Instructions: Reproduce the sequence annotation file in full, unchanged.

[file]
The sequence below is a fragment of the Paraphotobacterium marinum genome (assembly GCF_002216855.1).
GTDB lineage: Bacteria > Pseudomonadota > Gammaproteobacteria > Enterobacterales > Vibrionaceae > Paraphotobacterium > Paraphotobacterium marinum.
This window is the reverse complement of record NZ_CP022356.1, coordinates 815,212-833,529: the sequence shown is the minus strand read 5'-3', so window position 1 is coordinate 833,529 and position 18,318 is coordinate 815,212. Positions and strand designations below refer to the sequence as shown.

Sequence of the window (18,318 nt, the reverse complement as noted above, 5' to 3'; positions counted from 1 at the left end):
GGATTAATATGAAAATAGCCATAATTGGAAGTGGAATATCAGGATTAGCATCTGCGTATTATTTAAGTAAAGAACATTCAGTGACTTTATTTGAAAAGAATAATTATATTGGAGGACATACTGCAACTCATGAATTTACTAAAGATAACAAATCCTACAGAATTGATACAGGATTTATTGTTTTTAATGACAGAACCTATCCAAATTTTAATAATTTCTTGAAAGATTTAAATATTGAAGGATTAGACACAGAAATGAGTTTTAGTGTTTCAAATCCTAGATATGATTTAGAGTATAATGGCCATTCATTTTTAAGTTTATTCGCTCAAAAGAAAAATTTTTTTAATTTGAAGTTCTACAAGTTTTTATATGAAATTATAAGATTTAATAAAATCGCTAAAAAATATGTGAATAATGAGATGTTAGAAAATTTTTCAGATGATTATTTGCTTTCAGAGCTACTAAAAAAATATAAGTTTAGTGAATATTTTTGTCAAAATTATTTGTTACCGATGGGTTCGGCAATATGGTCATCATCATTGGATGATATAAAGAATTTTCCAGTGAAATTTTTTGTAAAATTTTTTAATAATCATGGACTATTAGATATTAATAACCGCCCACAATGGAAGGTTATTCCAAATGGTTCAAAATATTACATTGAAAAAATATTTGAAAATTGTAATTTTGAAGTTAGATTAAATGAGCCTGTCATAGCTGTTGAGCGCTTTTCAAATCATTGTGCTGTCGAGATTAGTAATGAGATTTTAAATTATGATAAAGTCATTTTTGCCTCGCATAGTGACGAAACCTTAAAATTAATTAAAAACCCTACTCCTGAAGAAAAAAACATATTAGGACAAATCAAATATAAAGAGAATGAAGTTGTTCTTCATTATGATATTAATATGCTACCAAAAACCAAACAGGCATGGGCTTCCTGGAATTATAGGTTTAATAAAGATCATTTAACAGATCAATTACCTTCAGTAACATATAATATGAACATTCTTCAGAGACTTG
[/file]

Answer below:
The sequence below is a fragment of the Paraphotobacterium marinum genome (assembly GCF_002216855.1).
GTDB lineage: Bacteria > Pseudomonadota > Gammaproteobacteria > Enterobacterales > Vibrionaceae > Paraphotobacterium > Paraphotobacterium marinum.
This window is the reverse complement of record NZ_CP022356.1, coordinates 815,212-833,529: the sequence shown is the minus strand read 5'-3', so window position 1 is coordinate 833,529 and position 18,318 is coordinate 815,212. Positions and strand designations below refer to the sequence as shown.

Sequence of the window (18,318 nt, the reverse complement as noted above, 5' to 3'; positions counted from 1 at the left end):
GGATTAATATGAAAATAGCCATAATTGGAAGTGGAATATCAGGATTAGCATCTGCGTATTATTTAAGTAAAGAACATTCAGTGACTTTATTTGAAAAGAATAATTATATTGGAGGACATACTGCAACTCATGAATTTACTAAAGATAACAAATCCTACAGAATTGATACAGGATTTATTGTTTTTAATGACAGAACCTATCCAAATTTTAATAATTTCTTGAAAGATTTAAATATTGAAGGATTAGACACAGAAATGAGTTTTAGTGTTTCAAATCCTAGATATGATTTAGAGTATAATGGCCATTCATTTTTAAGTTTATTCGCTCAAAAGAAAAATTTTTTTAATTTGAAGTTCTACAAGTTTTTATATGAAATTATAAGATTTAATAAAATCGCTAAAAAATATGTGAATAATGAGATGTTAGAAAATTTTTCAGATGATTATTTGCTTTCAGAGCTACTAAAAAAATATAAGTTTAGTGAATATTTTTGTCAAAATTATTTGTTACCGATGGGTTCGGCAATATGGTCATCATCATTGGATGATATAAAGAATTTTCCAGTGAAATTTTTTGTAAAATTTTTTAATAATCATGGACTATTAGATATTAATAACCGCCCACAATGGAAGGTTATTCCAAATGGTTCAAAATATTACATTGAAAAAATATTTGAAAATTGTAATTTTGAAGTTAGATTAAATGAGCCTGTCATAGCTGTTGAGCGCTTTTCAAATCATTGTGCTGTCGAGATTAGTAATGAGATTTTAAATTATGATAAAGTCATTTTTGCCTCGCATAGTGACGAAACCTTAAAATTAATTAAAAACCCTACTCCTGAAGAAAAAAACATATTAGGACAAATCAAATATAAAGAGAATGAAGTTGTTCTTCATTATGATATTAATATGCTACCAAAAACCAAACAGGCATGGGCTTCCTGGAATTATAGGTTTAATAAAGATCATTTAACAGATCAATTACCTTCAGTAACATATAATATGAACATTCTTCAGAGACTTG